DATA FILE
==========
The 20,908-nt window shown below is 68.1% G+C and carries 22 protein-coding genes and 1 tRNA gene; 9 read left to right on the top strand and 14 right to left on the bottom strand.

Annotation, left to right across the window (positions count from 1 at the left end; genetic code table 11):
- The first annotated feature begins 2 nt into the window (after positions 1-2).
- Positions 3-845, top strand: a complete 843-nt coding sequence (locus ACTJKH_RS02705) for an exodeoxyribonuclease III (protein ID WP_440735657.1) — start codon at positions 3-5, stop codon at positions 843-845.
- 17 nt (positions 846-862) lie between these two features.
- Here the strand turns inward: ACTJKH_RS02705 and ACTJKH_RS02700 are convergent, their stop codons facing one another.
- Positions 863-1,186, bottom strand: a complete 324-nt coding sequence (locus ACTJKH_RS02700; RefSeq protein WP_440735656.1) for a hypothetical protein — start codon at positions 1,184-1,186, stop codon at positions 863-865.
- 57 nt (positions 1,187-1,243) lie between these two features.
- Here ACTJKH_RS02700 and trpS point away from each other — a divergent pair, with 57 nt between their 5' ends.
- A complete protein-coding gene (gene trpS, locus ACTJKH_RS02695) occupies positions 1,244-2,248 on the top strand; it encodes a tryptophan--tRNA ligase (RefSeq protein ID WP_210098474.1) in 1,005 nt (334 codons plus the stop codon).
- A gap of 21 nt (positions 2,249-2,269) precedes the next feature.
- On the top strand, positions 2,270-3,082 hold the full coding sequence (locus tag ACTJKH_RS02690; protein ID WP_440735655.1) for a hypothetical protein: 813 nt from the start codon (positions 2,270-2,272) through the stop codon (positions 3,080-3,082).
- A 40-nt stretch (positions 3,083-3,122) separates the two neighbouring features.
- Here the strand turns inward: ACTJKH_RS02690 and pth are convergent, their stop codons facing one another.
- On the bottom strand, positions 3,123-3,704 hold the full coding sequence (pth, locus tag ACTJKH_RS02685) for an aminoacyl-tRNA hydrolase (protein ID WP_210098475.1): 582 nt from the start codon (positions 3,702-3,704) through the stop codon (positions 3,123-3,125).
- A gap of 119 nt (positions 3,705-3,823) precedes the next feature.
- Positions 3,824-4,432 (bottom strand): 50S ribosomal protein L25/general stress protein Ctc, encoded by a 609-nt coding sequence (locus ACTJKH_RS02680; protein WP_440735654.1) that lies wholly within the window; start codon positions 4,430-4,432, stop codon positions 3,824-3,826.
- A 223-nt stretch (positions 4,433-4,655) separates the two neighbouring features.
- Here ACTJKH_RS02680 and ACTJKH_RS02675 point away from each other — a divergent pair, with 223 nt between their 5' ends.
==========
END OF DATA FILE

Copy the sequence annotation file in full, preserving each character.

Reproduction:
The 20,908-nt window shown below is 68.1% G+C and carries 22 protein-coding genes and 1 tRNA gene; 9 read left to right on the top strand and 14 right to left on the bottom strand.

Annotation, left to right across the window (positions count from 1 at the left end; genetic code table 11):
- The first annotated feature begins 2 nt into the window (after positions 1-2).
- Positions 3-845, top strand: a complete 843-nt coding sequence (locus ACTJKH_RS02705) for an exodeoxyribonuclease III (protein ID WP_440735657.1) — start codon at positions 3-5, stop codon at positions 843-845.
- 17 nt (positions 846-862) lie between these two features.
- Here the strand turns inward: ACTJKH_RS02705 and ACTJKH_RS02700 are convergent, their stop codons facing one another.
- Positions 863-1,186, bottom strand: a complete 324-nt coding sequence (locus ACTJKH_RS02700; RefSeq protein WP_440735656.1) for a hypothetical protein — start codon at positions 1,184-1,186, stop codon at positions 863-865.
- 57 nt (positions 1,187-1,243) lie between these two features.
- Here ACTJKH_RS02700 and trpS point away from each other — a divergent pair, with 57 nt between their 5' ends.
- A complete protein-coding gene (gene trpS, locus ACTJKH_RS02695) occupies positions 1,244-2,248 on the top strand; it encodes a tryptophan--tRNA ligase (RefSeq protein ID WP_210098474.1) in 1,005 nt (334 codons plus the stop codon).
- A gap of 21 nt (positions 2,249-2,269) precedes the next feature.
- On the top strand, positions 2,270-3,082 hold the full coding sequence (locus tag ACTJKH_RS02690; protein ID WP_440735655.1) for a hypothetical protein: 813 nt from the start codon (positions 2,270-2,272) through the stop codon (positions 3,080-3,082).
- A 40-nt stretch (positions 3,083-3,122) separates the two neighbouring features.
- Here the strand turns inward: ACTJKH_RS02690 and pth are convergent, their stop codons facing one another.
- On the bottom strand, positions 3,123-3,704 hold the full coding sequence (pth, locus tag ACTJKH_RS02685) for an aminoacyl-tRNA hydrolase (protein ID WP_210098475.1): 582 nt from the start codon (positions 3,702-3,704) through the stop codon (positions 3,123-3,125).
- A gap of 119 nt (positions 3,705-3,823) precedes the next feature.
- Positions 3,824-4,432 (bottom strand): 50S ribosomal protein L25/general stress protein Ctc, encoded by a 609-nt coding sequence (locus ACTJKH_RS02680; protein WP_440735654.1) that lies wholly within the window; start codon positions 4,430-4,432, stop codon positions 3,824-3,826.
- A 223-nt stretch (positions 4,433-4,655) separates the two neighbouring features.
- Here ACTJKH_RS02680 and ACTJKH_RS02675 point away from each other — a divergent pair, with 223 nt between their 5' ends.